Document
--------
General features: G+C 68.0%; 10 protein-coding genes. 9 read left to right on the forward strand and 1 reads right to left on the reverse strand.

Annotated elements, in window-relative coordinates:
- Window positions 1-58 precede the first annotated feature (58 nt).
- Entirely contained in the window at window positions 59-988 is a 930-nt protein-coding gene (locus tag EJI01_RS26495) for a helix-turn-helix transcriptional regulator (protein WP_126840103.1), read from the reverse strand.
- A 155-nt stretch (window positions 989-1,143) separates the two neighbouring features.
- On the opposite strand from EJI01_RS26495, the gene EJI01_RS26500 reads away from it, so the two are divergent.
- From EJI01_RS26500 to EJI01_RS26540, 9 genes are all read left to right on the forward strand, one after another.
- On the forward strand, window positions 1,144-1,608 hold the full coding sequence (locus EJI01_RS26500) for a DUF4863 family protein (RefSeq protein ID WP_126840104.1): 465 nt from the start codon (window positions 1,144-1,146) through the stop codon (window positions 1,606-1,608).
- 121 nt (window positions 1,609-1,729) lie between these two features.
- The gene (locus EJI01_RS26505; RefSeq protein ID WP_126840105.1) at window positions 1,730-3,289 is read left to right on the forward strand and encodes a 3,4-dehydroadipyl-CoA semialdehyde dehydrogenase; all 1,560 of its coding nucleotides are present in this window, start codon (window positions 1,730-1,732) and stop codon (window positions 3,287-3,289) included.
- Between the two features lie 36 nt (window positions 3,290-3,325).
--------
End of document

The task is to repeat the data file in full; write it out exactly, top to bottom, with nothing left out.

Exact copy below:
General features: G+C 68.0%; 10 protein-coding genes. 9 read left to right on the forward strand and 1 reads right to left on the reverse strand.

Annotated elements, in window-relative coordinates:
- Window positions 1-58 precede the first annotated feature (58 nt).
- Entirely contained in the window at window positions 59-988 is a 930-nt protein-coding gene (locus tag EJI01_RS26495) for a helix-turn-helix transcriptional regulator (protein WP_126840103.1), read from the reverse strand.
- A 155-nt stretch (window positions 989-1,143) separates the two neighbouring features.
- On the opposite strand from EJI01_RS26495, the gene EJI01_RS26500 reads away from it, so the two are divergent.
- From EJI01_RS26500 to EJI01_RS26540, 9 genes are all read left to right on the forward strand, one after another.
- On the forward strand, window positions 1,144-1,608 hold the full coding sequence (locus EJI01_RS26500) for a DUF4863 family protein (RefSeq protein ID WP_126840104.1): 465 nt from the start codon (window positions 1,144-1,146) through the stop codon (window positions 1,606-1,608).
- 121 nt (window positions 1,609-1,729) lie between these two features.
- The gene (locus EJI01_RS26505; RefSeq protein ID WP_126840105.1) at window positions 1,730-3,289 is read left to right on the forward strand and encodes a 3,4-dehydroadipyl-CoA semialdehyde dehydrogenase; all 1,560 of its coding nucleotides are present in this window, start codon (window positions 1,730-1,732) and stop codon (window positions 3,287-3,289) included.
- Between the two features lie 36 nt (window positions 3,290-3,325).